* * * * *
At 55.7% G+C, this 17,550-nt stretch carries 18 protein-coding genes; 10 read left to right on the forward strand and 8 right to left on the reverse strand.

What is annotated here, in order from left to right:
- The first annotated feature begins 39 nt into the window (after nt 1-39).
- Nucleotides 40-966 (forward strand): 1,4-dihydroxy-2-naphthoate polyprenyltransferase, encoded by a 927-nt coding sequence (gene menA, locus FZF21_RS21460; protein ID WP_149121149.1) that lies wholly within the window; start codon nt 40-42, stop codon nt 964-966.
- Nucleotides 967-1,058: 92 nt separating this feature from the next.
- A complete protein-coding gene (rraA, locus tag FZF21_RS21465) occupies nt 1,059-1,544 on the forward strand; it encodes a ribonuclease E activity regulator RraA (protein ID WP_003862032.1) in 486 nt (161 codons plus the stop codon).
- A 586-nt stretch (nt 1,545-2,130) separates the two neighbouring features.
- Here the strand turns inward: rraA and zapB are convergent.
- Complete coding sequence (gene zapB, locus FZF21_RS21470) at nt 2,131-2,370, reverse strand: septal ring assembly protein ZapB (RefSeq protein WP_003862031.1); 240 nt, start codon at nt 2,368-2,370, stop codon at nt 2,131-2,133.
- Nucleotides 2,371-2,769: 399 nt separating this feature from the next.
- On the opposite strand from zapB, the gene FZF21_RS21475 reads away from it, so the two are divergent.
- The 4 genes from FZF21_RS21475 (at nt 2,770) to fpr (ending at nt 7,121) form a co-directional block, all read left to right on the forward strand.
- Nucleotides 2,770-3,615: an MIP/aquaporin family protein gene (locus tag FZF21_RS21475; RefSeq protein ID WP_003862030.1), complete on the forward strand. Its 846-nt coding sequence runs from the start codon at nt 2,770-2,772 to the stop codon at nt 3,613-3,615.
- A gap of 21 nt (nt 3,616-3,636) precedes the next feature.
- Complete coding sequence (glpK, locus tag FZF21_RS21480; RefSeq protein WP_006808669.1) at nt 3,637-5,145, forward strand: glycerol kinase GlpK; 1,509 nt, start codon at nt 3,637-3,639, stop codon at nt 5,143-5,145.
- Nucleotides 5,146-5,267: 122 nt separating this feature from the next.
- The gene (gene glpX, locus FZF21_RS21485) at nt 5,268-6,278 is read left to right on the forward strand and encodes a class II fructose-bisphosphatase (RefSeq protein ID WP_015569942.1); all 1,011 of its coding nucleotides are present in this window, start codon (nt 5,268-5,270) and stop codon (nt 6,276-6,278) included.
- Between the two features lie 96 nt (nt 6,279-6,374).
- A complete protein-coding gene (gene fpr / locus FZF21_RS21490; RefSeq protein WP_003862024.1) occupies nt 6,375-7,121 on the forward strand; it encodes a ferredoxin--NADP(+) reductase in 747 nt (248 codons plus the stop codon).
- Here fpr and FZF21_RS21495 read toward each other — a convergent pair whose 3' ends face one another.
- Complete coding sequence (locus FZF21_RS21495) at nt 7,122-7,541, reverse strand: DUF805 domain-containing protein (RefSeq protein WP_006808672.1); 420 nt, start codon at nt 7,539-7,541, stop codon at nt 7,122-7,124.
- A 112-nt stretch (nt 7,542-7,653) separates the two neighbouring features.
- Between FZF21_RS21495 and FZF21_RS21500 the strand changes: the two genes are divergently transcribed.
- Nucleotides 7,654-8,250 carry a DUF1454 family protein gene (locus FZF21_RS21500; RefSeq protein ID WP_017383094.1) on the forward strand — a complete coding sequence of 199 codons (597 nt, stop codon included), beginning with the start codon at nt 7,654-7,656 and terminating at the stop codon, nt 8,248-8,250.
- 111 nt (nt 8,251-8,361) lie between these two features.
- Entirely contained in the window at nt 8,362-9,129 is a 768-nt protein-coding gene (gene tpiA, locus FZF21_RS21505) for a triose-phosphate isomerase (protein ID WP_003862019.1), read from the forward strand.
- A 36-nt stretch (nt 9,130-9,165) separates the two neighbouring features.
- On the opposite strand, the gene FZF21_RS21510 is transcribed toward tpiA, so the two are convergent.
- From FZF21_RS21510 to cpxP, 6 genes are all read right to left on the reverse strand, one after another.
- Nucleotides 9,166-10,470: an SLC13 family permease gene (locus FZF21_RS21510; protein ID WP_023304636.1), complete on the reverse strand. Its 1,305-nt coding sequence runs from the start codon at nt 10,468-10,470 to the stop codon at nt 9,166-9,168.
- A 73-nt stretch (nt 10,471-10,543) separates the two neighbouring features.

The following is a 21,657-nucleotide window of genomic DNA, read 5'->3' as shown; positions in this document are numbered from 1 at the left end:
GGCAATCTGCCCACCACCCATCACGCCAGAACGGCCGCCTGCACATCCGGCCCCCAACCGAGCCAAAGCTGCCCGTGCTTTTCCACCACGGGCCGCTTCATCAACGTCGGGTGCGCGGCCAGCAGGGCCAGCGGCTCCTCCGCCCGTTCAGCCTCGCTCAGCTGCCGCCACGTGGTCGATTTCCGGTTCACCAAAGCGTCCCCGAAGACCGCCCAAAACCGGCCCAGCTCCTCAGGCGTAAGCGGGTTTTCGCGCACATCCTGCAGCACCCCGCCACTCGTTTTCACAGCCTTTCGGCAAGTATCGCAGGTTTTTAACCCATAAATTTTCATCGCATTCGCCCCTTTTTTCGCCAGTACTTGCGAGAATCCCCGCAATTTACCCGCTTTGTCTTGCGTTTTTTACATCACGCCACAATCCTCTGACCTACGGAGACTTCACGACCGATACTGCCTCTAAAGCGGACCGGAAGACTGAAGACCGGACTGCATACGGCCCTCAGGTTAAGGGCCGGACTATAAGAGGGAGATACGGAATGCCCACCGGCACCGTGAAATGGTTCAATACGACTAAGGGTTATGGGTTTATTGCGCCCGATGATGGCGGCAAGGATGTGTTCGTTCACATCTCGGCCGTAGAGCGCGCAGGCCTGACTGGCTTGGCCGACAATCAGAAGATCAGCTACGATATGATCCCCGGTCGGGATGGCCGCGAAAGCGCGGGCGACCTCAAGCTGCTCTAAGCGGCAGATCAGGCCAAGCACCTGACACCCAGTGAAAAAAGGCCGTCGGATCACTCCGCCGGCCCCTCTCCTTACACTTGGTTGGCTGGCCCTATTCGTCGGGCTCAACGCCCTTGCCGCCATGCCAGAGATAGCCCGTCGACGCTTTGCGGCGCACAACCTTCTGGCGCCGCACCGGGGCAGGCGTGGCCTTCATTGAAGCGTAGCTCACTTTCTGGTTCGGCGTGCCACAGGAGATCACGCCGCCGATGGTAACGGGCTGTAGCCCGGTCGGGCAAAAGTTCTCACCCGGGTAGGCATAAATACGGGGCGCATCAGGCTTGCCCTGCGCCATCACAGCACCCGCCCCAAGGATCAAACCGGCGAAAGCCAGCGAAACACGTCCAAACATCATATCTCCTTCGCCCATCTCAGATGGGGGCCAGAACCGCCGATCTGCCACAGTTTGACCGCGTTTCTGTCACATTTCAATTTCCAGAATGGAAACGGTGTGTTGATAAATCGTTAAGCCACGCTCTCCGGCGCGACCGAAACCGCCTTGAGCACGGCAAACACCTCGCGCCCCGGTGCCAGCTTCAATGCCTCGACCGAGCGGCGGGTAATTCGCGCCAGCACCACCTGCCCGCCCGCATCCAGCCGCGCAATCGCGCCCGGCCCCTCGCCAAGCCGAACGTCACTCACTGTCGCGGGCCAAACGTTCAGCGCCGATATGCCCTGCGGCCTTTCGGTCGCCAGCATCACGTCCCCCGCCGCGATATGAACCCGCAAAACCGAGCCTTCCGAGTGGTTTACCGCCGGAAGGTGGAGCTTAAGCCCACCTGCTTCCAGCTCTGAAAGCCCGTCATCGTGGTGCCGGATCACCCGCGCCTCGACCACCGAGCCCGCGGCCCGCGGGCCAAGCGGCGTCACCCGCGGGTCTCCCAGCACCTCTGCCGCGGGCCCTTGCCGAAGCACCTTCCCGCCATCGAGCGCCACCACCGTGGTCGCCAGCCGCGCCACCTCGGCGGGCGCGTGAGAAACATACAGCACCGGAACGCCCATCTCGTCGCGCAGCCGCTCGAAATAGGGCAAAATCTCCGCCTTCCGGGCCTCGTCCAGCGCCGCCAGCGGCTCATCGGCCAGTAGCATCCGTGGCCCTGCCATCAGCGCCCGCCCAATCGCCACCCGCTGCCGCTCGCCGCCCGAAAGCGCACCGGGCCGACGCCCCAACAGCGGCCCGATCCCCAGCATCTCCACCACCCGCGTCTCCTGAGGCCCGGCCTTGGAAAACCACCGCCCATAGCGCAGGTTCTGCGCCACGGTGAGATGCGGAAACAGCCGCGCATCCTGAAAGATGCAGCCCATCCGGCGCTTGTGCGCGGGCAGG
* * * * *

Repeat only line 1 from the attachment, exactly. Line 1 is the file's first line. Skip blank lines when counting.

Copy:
At 55.7% G+C, this 17,550-nt stretch carries 18 protein-coding genes; 10 read left to right on the forward strand and 8 right to left on the reverse strand.